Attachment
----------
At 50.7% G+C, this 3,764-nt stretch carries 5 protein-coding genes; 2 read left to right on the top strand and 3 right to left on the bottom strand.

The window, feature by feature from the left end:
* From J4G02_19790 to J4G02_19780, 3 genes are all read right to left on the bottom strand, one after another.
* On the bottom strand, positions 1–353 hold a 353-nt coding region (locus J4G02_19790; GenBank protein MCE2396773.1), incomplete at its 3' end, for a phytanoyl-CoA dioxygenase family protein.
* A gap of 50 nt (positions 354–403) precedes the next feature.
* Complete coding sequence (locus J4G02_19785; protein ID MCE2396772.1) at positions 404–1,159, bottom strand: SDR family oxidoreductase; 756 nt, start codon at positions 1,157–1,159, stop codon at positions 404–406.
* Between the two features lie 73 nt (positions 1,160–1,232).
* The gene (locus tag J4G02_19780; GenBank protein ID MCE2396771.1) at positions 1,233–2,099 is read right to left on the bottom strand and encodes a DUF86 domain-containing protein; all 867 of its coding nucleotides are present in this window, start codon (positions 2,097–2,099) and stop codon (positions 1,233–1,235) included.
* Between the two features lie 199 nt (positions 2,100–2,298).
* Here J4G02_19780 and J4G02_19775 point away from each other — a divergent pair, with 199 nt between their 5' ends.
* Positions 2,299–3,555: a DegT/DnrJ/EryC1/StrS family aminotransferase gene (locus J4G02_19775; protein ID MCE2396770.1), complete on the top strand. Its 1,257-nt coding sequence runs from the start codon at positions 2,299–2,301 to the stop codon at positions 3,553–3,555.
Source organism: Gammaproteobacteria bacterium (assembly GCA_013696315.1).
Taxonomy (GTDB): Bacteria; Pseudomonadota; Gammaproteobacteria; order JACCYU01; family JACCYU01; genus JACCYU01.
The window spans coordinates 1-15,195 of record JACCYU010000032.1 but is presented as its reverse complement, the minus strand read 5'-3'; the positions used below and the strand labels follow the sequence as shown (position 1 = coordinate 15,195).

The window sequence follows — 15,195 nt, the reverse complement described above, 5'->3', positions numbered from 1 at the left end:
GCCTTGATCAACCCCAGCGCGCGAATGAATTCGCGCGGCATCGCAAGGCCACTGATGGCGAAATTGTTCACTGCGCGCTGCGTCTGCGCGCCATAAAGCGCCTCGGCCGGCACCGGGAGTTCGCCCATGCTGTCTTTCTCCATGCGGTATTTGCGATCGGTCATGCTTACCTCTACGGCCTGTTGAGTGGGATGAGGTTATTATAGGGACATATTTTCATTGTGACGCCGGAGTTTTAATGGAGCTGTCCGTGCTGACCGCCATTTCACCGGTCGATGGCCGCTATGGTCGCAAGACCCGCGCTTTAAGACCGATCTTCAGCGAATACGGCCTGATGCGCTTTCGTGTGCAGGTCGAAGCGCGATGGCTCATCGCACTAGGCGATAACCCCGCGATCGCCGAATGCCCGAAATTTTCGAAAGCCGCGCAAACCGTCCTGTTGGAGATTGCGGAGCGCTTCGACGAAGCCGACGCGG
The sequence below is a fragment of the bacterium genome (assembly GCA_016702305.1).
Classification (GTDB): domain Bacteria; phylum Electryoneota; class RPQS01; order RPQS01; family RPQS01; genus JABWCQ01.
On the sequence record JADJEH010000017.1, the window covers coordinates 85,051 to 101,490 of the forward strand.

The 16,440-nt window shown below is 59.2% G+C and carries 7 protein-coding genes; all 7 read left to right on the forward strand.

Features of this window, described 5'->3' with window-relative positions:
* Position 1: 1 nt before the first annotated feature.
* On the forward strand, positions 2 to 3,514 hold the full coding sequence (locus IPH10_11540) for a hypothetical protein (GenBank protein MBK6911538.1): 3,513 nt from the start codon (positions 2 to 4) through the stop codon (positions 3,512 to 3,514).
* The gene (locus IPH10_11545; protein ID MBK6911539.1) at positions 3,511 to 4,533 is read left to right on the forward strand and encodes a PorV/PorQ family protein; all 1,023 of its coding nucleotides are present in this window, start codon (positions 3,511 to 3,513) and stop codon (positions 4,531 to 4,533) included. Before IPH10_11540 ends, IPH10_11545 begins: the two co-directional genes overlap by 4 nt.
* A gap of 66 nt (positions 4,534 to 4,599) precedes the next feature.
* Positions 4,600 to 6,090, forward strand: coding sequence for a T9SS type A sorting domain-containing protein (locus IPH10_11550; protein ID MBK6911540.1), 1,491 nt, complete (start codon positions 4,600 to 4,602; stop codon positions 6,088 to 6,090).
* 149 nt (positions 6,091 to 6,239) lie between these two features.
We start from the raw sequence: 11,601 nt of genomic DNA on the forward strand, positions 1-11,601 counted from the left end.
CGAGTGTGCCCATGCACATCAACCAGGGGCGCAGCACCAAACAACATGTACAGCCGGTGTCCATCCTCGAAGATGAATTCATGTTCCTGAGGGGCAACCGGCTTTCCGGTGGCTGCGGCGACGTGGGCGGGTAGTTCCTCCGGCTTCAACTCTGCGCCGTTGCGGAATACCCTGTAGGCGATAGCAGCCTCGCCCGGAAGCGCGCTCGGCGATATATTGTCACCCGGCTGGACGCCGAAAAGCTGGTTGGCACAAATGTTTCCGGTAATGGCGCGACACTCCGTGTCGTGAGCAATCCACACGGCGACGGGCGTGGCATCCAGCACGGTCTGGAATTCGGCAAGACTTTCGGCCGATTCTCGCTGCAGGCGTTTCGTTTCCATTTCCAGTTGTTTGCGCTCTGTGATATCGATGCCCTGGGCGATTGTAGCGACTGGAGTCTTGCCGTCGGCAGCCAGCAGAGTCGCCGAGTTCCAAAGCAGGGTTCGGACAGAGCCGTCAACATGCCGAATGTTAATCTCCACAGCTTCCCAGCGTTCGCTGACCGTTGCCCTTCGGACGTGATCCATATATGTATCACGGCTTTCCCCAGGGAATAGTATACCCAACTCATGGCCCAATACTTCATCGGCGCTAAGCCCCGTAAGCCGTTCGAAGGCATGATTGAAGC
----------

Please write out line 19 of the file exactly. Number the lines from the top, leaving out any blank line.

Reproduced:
On the sequence record JADJEH010000017.1, the window covers coordinates 85,051 to 101,490 of the forward strand.